Number & Operations for Teachers Copyright David & Cynthia Thomas, 2009 

Modeling Multiplication with Regrouping In addition to understanding the meaning of multiplication and division and their properties, students must also become fluent in performing complex arithmetic computations involving these operations. For many students, the standard algorithms associated with these operations are a mystery and a source of considerable frustration.
Figure 3.11: Modeling Multiplication Figure 3.11 presents a concept model and expanded algorithm that emphasizes the meaning of multiplication and explains why the standard algorithm works. In this model, the number 17 is represented as the sum 10 + 7. The ten is modeled as a strip and the seven as a string of ones. This quantity is then multiplied by two, seen as two identical rows, each containing a strip and seven ones. The expanded algorithm is an interpretation of the distributive law: 2(17) = 2(10 + 7) = 2(10) + 2(7) = 20 + 14 = 34. A more complex example is seen in Figure 3.12. This figure shows an area model for the product 43 x 25 that could be assembled on a table top using base ten blocks or drawn on a piece of graph paper. Note that each large square is 10 x 10 = 100 square units and that the long, narrow rectangles are 1 x 10 = 10 square units. Beside the concept model is the standard algorithm for performing such calculations. For many students, the rules associated with this algorithm appear arbitrary and are easily confused. The purpose of the expanded algorithm is to add meaning to the computational process and to associate each partial product in that process with a shaded portion of the Concept Model. The first step in constructing this algorithm is to rewrite the factors as 40 + 3 and 20 + 5. The arrows in the expanded algorithm indicate the four partial products formed. Each partial product is written down in a manner that displays its true value, not in the abbreviated form seen in the standard algorithm. As seen in the section labeled Partial Products as Areas, each partial product listed in the Expanded Algorithm is seen to represent a different area of the shaded Concept Model. Further comparison of the Standard Algorithm and the Expanded Algorithm may be used to justify why the Standard Algorithm works, if that is important. But students who prefer the openness of the Expanded Algorithm should feel free to adopt that procedure as their favorite, if they so desire.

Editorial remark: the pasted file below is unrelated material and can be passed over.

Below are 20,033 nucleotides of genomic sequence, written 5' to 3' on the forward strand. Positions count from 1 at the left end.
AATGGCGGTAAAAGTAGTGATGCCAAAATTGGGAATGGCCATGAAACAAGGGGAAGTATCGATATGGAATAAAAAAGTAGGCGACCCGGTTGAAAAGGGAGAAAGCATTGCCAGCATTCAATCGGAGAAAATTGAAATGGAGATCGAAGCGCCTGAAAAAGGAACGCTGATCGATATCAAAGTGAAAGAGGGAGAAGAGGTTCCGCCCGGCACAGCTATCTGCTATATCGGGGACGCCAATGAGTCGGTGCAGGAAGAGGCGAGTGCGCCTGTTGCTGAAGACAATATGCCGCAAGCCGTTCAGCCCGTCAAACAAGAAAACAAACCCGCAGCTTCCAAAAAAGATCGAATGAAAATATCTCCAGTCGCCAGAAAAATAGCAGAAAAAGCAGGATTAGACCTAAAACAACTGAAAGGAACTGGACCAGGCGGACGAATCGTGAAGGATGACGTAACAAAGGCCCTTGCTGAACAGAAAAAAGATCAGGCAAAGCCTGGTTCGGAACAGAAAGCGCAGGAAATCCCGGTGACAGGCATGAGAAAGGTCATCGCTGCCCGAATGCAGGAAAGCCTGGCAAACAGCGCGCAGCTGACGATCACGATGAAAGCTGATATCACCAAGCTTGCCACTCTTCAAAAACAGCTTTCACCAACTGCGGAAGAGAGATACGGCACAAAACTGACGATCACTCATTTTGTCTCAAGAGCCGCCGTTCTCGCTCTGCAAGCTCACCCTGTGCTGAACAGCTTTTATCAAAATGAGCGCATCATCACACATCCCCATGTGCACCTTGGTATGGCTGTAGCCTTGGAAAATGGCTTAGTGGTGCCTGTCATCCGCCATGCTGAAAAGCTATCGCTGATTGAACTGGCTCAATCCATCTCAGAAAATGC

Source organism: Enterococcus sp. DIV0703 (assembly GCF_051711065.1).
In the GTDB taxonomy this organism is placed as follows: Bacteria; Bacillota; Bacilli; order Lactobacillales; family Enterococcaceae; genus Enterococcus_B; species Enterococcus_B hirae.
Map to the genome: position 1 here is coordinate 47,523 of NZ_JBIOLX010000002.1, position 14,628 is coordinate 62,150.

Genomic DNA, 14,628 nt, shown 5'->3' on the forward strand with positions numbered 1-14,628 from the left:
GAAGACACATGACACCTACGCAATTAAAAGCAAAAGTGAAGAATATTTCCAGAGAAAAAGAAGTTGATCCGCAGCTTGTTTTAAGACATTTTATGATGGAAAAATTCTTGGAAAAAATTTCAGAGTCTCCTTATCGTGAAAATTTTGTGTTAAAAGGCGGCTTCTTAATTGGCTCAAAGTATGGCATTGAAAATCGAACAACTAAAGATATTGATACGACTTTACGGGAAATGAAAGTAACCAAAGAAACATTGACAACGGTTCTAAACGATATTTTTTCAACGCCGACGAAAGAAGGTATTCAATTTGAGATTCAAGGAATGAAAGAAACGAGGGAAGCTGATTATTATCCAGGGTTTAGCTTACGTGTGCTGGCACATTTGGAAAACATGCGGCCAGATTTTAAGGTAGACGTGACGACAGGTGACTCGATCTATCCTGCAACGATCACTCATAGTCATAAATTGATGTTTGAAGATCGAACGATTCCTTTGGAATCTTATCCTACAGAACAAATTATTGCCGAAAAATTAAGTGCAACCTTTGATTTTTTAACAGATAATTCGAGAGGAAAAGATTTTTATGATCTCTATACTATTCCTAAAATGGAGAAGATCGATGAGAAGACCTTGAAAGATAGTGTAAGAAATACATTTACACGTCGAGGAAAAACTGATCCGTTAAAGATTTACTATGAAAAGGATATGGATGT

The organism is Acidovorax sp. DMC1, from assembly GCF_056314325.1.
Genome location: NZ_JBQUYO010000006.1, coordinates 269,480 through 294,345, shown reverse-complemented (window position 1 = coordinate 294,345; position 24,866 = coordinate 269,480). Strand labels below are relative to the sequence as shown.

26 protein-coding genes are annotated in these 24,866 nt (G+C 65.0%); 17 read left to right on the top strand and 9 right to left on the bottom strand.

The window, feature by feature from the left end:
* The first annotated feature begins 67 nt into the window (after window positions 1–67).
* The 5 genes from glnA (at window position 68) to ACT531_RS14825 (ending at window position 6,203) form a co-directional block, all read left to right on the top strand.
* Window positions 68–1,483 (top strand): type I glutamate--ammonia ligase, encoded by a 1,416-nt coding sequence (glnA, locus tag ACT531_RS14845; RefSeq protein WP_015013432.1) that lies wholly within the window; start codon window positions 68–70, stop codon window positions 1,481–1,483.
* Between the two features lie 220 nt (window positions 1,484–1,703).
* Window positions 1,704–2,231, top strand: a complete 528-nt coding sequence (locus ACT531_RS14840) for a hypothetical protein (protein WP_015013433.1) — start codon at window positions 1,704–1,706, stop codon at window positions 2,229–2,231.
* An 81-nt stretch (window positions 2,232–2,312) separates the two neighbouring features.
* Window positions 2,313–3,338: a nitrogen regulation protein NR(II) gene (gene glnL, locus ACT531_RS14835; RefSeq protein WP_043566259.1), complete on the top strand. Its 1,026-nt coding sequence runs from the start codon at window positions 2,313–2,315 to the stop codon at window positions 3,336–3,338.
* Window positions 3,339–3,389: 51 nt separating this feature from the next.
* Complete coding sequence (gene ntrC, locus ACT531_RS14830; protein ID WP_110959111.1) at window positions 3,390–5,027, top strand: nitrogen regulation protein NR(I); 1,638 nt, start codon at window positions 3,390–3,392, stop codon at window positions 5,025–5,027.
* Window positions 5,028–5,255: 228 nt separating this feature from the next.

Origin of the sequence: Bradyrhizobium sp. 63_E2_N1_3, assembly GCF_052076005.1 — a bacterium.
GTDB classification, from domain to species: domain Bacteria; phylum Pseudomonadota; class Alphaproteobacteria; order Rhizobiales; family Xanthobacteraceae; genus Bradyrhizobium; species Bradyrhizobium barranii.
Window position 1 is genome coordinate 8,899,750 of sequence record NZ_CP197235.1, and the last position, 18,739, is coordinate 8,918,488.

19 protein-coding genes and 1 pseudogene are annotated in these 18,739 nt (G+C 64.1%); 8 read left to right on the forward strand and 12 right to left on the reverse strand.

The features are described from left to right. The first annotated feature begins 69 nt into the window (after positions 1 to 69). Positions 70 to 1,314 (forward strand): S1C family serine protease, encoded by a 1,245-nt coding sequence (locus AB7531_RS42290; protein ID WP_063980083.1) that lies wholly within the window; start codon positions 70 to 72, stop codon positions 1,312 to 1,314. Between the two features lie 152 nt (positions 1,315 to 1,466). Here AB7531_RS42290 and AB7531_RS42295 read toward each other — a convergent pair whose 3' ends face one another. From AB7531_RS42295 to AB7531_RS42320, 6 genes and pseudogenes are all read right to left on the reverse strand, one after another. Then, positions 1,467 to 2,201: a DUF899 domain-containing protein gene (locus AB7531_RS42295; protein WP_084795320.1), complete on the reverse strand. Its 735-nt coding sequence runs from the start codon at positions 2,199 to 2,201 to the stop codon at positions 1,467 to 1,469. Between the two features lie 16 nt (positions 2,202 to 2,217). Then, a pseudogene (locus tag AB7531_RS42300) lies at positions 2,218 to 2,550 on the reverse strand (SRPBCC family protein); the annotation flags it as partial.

Figure 3.12: Concept Model and Expanded Algorithm for Multiplication of Whole Numbers Example 3.7 Sketch a concept model for the indicated product 11 x 32 Solution 3.7